Neuroindices of Memory Capacity

Direct relationships between neuroimaging and measures of "intelligence" (broadly speaking) have until now mostly been the stuff of science fiction. Many of the cognitive functions considered integral to our capacity for intelligent behavior are thought to be an emergent property of oscillations between far-flung brain regions; functions like "attention" or "working memory" seem to involve these complex interactions between multiple brain regions on multiple timescales. Not surprisingly, this makes the functions rather difficult to localize, and given the spatiotemporal tradeoffs inherent to neuroimaging methods, links between neuroimaging and specific cognitive indexes are rare.

However, Vogel and Machizawa (2004) have found a startlingly accurate ERP correlate of encoding and maintenance in visual short term memory. By using a simple calculation, they are capable of predicting an individual's visual short term memory capacity (the ability to remember objects with multiple features over a delay in the range of seconds to minutes).

The ERP component reflecting these capacity limits is recorded from the posterior parietal and lateral occipital electrode sites, and consists of a single positive spike which sustains its activity over the delay period. For most people, this wave reaches an asymptotic minimum when around 4 items are being successfully maintained (as measured by subsequent recall). For lower capacity individuals, this wave reaches its minimum more quickly, such that it may be "as low as it will go" when only 2 or 3 items are being maintained.

The authors discovered this component first by presenting visual items to participants in only one visual hemifield. Next, the participants were required to maintain these items over a delay, and then respond to whether a test delay was the same or different, while an EEG was recorded from their scalp. By subtracting the ipsilateral wave from the wave in the hemisphere contralateral to the to-be-remembered hemifield (so as to find the component related only to the remembered items), and then by analyzing the amount of change between the encoding of successive items, the researchers can forecast the number of visual items at which this wave would asymptote, reflecting nearly 78% of the variability in that individual's visual short term memory capacity (p<0.0001).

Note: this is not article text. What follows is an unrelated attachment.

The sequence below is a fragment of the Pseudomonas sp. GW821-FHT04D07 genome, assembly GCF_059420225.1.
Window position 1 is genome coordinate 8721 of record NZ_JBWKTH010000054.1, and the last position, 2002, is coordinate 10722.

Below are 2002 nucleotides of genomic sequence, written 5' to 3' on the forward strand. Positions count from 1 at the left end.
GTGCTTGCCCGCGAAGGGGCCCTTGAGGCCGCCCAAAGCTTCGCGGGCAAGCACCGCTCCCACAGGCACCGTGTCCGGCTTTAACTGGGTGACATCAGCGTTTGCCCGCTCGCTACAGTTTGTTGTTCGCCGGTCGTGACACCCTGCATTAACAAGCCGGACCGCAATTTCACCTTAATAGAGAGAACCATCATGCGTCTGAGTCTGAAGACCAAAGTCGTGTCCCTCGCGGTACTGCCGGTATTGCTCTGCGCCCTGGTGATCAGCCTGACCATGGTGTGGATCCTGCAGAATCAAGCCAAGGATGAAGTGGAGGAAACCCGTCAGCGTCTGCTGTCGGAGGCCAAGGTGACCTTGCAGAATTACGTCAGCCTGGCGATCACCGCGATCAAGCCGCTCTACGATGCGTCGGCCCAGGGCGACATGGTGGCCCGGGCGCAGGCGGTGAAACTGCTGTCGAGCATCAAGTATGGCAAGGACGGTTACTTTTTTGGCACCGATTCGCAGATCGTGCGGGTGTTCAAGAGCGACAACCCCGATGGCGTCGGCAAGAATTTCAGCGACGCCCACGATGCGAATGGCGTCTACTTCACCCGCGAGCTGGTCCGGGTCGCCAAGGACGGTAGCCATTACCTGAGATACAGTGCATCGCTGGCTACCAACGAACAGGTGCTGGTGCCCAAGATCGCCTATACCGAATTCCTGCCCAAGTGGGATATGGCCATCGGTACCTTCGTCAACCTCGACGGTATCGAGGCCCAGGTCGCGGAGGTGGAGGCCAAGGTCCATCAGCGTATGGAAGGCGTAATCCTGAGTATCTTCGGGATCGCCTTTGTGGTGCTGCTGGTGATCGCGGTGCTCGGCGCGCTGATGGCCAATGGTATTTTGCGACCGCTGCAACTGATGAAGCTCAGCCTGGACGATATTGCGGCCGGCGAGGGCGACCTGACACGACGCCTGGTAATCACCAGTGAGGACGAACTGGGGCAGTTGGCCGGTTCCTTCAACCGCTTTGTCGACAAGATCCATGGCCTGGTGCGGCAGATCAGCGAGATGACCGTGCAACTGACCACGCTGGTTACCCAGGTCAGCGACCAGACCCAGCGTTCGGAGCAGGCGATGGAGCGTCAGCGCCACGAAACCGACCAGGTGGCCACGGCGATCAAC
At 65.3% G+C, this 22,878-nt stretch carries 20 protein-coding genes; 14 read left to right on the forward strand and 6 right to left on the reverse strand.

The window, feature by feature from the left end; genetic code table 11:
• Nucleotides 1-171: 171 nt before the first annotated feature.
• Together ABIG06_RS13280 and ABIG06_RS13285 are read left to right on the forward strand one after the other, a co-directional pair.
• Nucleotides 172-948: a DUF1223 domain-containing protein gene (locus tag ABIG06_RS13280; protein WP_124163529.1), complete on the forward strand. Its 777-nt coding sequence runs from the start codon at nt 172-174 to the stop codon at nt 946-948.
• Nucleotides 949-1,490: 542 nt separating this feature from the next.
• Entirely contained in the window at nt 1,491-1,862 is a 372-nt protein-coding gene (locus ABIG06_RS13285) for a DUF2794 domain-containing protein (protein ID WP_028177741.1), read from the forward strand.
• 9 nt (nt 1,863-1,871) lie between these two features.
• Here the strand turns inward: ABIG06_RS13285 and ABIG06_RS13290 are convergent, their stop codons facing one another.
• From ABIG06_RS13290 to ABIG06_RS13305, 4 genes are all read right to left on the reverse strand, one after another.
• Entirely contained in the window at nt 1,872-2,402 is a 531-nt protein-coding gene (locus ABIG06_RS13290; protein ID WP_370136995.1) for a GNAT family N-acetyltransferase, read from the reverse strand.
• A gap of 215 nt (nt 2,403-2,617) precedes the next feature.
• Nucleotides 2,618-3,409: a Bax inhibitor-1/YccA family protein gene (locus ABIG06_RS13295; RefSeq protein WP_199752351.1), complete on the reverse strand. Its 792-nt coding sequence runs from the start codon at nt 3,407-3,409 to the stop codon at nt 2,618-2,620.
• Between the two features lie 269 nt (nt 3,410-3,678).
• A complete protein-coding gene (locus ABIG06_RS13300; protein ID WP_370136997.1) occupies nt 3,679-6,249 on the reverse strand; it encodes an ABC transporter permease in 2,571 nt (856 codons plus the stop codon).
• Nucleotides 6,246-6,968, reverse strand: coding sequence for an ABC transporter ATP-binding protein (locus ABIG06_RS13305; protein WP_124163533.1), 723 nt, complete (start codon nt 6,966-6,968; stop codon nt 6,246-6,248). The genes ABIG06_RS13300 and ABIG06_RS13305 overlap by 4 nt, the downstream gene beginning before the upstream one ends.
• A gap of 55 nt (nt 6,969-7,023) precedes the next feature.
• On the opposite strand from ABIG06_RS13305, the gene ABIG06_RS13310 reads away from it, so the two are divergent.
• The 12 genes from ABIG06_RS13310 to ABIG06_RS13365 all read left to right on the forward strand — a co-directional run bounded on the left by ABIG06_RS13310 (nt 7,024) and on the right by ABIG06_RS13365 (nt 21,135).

Other conditions ruled out alternative interpretations of this calculation as a result of simply increasing the number of maintained representations, changes in arousal, more executive processing, or higher difficulty overall. However, the active maintenance of items in visual memory does suggest that the recorded EEG is actually a product of visual short term memory under the influence of amplification by attention.

What is the mechanism by which this "wave" or attentional modulation might be more thinly spread among representations in low capacity individuals than in high capacity individuals? One possibility is that a second "gating" frequency is responsible for allocating the attentional modulation among items, and that the gating frequency differs among individuals such that some can successfully allocate their available attentional bandwidth to more items than others. Or, the frequency of attentional maintenance itself could be lower in these individuals, reflecting lower bandwidth. Unfortunately, both interpretations are probably naively simplistic, given that changes to one frequency would likely result in concomitant adjustments in others. Until the origins, pathways, and purposes of such oscillations can be untangled, this highly accurate neuroindex of memory capacity will continue to be somewhat perplexing.

Related Posts:
Entangled Oscillations (and possible roles of various frequencies in gating)
Active Maintenance and the Visual Refresh Rate (and gating between modalities in working memory)
Thinking about "Thinking Harder" (and a neuroindex of cognitive workload)
Anticipation and Synchronization (and results consistent with a relatively slow gating of fast "attentional" gamma oscillations)


Blogger Bob Mottram said...

There are some factors here which probably affect visual memory. During the memorisation period how many times do the eyes saccade, and how many targets appear inside the 20 degree field of vision of the fovea?

2/23/2006 02:52:00 AM  
Blogger Chris Chatham said...

Ahhh, Bob - always the skeptic :) But I'm glad we have you around.

Any trial in which blinks, or saccades greater than 1 degree occurred, were thrown out.

All stimulus arrays were presented in one of two rectangular region 4 degrees x 7.3 degrees. These were centered 3 degrees to the left or right of a central fixation cross.

Each memory array consisted of between 1-10 colored squares, stimulus positions were randomized within each hemifield with the constraint that center-to-center separation between any two squares had to be at least 2 degrees.

Personally, I think they did a good job here, and if this is just an artifact, I don't see why one group would do it more than the other group...

2/23/2006 07:21:00 AM  

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